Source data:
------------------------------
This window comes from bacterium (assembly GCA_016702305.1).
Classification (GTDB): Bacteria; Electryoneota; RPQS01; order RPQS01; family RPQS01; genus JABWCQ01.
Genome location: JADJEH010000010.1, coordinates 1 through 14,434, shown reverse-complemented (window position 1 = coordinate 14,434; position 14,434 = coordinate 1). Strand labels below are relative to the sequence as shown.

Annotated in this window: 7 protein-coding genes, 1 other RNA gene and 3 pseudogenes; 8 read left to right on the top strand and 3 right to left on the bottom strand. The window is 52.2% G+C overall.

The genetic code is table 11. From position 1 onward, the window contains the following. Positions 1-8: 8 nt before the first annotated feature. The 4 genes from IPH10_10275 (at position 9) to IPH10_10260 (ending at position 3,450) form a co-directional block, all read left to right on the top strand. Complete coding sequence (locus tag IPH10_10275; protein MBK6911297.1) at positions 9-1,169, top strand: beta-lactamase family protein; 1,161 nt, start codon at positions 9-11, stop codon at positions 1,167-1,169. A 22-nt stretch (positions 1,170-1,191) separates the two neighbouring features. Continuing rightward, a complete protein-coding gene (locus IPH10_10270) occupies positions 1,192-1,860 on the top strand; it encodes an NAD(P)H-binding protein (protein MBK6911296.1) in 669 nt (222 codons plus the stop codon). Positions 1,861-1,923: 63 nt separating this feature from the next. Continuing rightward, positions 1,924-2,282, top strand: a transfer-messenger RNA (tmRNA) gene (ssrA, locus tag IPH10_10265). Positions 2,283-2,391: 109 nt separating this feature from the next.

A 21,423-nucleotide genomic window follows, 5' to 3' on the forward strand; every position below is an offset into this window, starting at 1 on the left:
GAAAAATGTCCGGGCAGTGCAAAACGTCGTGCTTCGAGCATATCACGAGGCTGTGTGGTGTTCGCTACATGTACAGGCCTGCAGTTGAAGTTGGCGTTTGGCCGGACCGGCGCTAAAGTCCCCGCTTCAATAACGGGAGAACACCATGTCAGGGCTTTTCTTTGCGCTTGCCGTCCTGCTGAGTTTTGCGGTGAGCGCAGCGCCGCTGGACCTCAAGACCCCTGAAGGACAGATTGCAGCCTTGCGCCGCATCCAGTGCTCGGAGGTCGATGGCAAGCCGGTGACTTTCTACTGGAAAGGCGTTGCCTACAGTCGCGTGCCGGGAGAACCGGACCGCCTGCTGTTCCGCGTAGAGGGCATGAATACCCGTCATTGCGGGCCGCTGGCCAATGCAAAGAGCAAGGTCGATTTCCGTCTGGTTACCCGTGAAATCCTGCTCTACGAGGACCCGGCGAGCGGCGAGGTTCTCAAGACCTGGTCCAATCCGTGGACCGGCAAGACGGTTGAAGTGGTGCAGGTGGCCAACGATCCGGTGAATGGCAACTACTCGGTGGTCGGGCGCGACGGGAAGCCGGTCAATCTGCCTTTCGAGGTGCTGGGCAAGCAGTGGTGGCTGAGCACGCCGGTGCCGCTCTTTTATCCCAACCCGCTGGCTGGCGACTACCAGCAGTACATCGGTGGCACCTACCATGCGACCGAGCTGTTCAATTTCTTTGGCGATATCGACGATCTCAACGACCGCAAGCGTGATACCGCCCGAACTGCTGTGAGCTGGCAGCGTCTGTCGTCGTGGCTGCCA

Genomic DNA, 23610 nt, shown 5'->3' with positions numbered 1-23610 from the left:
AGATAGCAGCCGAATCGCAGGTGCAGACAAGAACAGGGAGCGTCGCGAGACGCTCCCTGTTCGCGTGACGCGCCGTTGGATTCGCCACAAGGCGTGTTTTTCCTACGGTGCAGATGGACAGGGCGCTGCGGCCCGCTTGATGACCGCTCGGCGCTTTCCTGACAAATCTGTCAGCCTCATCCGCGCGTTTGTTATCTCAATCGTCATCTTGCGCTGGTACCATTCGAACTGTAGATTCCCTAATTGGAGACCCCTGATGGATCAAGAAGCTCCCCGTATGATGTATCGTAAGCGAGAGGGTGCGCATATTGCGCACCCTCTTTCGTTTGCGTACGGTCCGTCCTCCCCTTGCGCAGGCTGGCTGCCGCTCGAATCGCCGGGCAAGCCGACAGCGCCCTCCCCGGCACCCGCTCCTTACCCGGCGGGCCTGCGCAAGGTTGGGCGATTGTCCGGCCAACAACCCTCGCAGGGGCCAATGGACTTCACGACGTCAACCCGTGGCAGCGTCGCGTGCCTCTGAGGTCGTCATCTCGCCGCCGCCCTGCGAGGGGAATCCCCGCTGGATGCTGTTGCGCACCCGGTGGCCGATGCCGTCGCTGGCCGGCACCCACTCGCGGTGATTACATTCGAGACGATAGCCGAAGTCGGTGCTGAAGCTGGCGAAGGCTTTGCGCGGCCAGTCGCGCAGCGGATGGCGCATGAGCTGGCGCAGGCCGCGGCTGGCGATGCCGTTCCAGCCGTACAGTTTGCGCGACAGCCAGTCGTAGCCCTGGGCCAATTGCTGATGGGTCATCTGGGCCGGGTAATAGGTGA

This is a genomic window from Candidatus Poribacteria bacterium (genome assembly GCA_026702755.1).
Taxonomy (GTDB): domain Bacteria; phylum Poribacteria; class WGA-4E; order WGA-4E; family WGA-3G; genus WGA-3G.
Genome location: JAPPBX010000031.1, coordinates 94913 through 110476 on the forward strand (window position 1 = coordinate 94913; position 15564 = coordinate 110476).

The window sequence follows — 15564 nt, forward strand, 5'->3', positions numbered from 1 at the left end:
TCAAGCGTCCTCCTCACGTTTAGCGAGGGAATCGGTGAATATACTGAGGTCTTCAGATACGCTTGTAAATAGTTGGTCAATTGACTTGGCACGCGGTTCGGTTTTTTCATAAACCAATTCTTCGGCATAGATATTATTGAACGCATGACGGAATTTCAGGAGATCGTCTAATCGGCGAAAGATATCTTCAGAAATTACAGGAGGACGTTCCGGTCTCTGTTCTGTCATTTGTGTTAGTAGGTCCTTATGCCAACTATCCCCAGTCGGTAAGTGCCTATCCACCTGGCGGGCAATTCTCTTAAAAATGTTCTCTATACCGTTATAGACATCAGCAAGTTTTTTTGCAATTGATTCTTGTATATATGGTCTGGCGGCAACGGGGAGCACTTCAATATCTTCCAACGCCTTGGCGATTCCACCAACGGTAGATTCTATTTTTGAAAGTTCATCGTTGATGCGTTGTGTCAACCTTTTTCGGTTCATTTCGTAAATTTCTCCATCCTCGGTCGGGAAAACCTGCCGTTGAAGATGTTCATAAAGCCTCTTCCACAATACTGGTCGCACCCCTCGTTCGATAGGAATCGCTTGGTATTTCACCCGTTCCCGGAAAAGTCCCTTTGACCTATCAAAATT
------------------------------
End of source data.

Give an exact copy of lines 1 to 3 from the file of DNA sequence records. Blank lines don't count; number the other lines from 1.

This window comes from bacterium (assembly GCA_016702305.1).
Classification (GTDB): Bacteria; Electryoneota; RPQS01; order RPQS01; family RPQS01; genus JABWCQ01.
Genome location: JADJEH010000010.1, coordinates 1 through 14,434, shown reverse-complemented (window position 1 = coordinate 14,434; position 14,434 = coordinate 1). Strand labels below are relative to the sequence as shown.